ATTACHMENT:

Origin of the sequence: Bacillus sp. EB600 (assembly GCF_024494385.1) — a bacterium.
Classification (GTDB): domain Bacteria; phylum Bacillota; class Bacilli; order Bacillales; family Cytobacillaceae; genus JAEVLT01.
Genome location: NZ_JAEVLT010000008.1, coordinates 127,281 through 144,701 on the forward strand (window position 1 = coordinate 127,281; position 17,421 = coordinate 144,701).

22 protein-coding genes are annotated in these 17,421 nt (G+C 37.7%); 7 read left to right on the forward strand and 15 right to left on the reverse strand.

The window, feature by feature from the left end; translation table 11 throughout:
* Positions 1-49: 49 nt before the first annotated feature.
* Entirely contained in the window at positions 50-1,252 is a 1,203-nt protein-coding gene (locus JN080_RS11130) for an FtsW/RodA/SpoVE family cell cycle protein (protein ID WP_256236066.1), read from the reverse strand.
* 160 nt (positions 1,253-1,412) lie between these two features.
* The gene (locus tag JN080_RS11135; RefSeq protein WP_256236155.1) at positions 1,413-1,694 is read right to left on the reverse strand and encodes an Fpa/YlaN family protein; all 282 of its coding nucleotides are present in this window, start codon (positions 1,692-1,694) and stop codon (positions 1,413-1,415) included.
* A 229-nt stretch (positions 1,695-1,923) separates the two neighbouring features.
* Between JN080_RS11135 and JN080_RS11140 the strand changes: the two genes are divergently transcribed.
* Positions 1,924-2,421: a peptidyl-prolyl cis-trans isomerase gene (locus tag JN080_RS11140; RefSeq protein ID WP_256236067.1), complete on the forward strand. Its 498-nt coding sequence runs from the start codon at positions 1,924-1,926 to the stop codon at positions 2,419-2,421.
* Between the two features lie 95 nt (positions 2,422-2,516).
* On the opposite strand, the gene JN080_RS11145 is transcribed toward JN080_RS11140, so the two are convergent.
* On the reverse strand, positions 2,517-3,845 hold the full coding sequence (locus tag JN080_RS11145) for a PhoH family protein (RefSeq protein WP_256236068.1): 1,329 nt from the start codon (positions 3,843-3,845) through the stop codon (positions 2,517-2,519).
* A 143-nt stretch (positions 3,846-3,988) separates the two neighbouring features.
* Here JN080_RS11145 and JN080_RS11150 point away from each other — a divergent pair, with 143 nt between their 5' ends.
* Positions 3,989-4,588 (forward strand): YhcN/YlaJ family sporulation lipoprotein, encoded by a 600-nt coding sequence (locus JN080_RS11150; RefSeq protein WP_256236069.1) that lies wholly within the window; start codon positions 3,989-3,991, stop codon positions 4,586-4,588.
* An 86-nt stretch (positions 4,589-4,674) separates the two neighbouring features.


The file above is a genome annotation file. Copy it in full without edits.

Origin of the sequence: Bacillus sp. EB600 (assembly GCF_024494385.1) — a bacterium.
Classification (GTDB): domain Bacteria; phylum Bacillota; class Bacilli; order Bacillales; family Cytobacillaceae; genus JAEVLT01.
Genome location: NZ_JAEVLT010000008.1, coordinates 127,281 through 144,701 on the forward strand (window position 1 = coordinate 127,281; position 17,421 = coordinate 144,701).

22 protein-coding genes are annotated in these 17,421 nt (G+C 37.7%); 7 read left to right on the forward strand and 15 right to left on the reverse strand.

The window, feature by feature from the left end; translation table 11 throughout:
* Positions 1-49: 49 nt before the first annotated feature.
* Entirely contained in the window at positions 50-1,252 is a 1,203-nt protein-coding gene (locus JN080_RS11130) for an FtsW/RodA/SpoVE family cell cycle protein (protein ID WP_256236066.1), read from the reverse strand.
* 160 nt (positions 1,253-1,412) lie between these two features.
* The gene (locus tag JN080_RS11135; RefSeq protein WP_256236155.1) at positions 1,413-1,694 is read right to left on the reverse strand and encodes an Fpa/YlaN family protein; all 282 of its coding nucleotides are present in this window, start codon (positions 1,692-1,694) and stop codon (positions 1,413-1,415) included.
* A 229-nt stretch (positions 1,695-1,923) separates the two neighbouring features.
* Between JN080_RS11135 and JN080_RS11140 the strand changes: the two genes are divergently transcribed.
* Positions 1,924-2,421: a peptidyl-prolyl cis-trans isomerase gene (locus tag JN080_RS11140; RefSeq protein ID WP_256236067.1), complete on the forward strand. Its 498-nt coding sequence runs from the start codon at positions 1,924-1,926 to the stop codon at positions 2,419-2,421.
* Between the two features lie 95 nt (positions 2,422-2,516).
* On the opposite strand, the gene JN080_RS11145 is transcribed toward JN080_RS11140, so the two are convergent.
* On the reverse strand, positions 2,517-3,845 hold the full coding sequence (locus tag JN080_RS11145) for a PhoH family protein (RefSeq protein WP_256236068.1): 1,329 nt from the start codon (positions 3,843-3,845) through the stop codon (positions 2,517-2,519).
* A 143-nt stretch (positions 3,846-3,988) separates the two neighbouring features.
* Here JN080_RS11145 and JN080_RS11150 point away from each other — a divergent pair, with 143 nt between their 5' ends.
* Positions 3,989-4,588 (forward strand): YhcN/YlaJ family sporulation lipoprotein, encoded by a 600-nt coding sequence (locus JN080_RS11150; RefSeq protein WP_256236069.1) that lies wholly within the window; start codon positions 3,989-3,991, stop codon positions 4,586-4,588.
* An 86-nt stretch (positions 4,589-4,674) separates the two neighbouring features.